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Toxicological effects of urban particulate matter on corneal and conjunctival epithelial cells


Exposure to urban particulate matter (UPM) is a high-risk factor for various ocular surface diseases, including dry eye syndrome. However, the effects of UPM on corneal and conjunctival epithelium damage have not been fully elucidated. In this study, we investigated the toxicological effects of UPM exposure at high concentrations by using in vitro cultures. The cell viability, mucin expression, and the secreted inflammatory mediators of corneal and conjunctival epithelial cells was observed at 24 h after exposure to UPM. The progression of cell cycle was also examined by flow cytometry at 24 h after exposure to UPM. UPM reduced cell viability in a dose-dependent manner and increased cell population in S and G2 phase. The expression of mucin-1 was attenuated by UPM exposure, but that of mucin-4 was not. UPM increased interleukin (IL)-6 release and decreased IL-8 release. The intensity of 2′,7′-dichlorofluorescein diacetate (DCF-DA) was highest at 4 h of UPM exposure. In conclusion, these results suggest that UPM causes the disruption of corneal and conjunctival epithelium by decreasing cell viability, altering cell cycle, disrupting mucin, and regulating inflammatory mediators.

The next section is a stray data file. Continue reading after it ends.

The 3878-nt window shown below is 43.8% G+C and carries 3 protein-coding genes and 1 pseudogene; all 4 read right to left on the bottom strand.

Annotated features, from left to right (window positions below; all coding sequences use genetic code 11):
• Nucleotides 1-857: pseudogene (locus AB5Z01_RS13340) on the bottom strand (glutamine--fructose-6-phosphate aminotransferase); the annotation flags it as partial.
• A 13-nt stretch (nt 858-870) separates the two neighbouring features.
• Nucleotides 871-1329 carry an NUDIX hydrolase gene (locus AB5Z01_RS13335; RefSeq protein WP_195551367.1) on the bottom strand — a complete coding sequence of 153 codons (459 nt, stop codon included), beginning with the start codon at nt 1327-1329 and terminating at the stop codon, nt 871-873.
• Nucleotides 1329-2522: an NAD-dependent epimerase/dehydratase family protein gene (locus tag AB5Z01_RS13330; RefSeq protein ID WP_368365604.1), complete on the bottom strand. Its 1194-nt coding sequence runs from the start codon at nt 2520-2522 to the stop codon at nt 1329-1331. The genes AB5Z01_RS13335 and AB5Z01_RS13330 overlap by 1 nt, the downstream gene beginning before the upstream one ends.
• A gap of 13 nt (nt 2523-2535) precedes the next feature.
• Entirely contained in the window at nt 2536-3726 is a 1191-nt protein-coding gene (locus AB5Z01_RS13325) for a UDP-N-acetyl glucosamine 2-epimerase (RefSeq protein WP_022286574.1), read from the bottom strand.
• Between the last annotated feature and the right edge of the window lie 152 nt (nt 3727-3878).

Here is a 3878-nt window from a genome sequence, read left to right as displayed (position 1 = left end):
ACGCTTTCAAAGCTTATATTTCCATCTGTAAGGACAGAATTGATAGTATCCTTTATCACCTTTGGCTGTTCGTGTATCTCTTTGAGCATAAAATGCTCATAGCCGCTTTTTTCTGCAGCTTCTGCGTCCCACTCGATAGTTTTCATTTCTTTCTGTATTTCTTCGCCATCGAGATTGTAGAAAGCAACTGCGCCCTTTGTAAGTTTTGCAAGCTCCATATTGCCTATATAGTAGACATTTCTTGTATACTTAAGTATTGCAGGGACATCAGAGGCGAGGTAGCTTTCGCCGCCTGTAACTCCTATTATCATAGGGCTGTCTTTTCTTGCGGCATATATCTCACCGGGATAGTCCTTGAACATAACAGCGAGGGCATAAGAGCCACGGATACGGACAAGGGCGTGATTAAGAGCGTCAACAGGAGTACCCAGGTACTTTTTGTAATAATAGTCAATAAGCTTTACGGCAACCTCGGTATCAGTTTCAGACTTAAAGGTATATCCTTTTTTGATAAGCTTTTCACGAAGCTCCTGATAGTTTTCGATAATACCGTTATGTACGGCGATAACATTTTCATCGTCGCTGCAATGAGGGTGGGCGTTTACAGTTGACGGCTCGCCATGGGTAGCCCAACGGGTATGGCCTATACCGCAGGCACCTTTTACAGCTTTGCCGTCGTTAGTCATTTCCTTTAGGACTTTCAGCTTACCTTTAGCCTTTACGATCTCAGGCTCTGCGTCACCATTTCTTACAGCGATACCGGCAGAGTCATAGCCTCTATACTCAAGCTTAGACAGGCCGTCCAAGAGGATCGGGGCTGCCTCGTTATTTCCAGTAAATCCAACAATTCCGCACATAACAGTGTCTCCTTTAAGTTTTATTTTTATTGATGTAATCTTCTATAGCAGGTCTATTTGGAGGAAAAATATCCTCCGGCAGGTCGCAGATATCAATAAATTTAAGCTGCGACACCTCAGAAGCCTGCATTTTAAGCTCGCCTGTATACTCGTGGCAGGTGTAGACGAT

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Cell Counting Kit-8


Dry eye syndrome


Diesel exhaust particles


Enzyme-linked immunosorbent assay




Nitro-substituted polycyclic aromatic hydrocarbons


Polycyclic aromatic hydrocarbons


Polychlorinated biphenyl


Reactive oxygen species


Urban particulate matter


World Health Organization


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This work was supported by Korea Institute of Planning and Evaluation for Technology in Food, Agriculture and Forestry (IPET) through High Value-added Food Technology Development Program, funded by Ministry of Agriculture, Food and Rural Affairs (MAFRA) (#317033-03). This work was also supported by Korea Institute of Oriental Medicine (Project No. KSN1812080) and NST (National Research Council of Science & Technology)-KIOM (Korea Institute of Oriental Medicine) Postdoctoral Research Fellowship for Young Scientists.

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Correspondence to Chan-Sik Kim.

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Hyun, S., Song, S.J., Park, B. et al. Toxicological effects of urban particulate matter on corneal and conjunctival epithelial cells. Toxicol Res. (2020).

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  • Cell cycle
  • Cell death
  • Corneal/conjunctival epithelial cells
  • Mucin
  • Urban particulate mater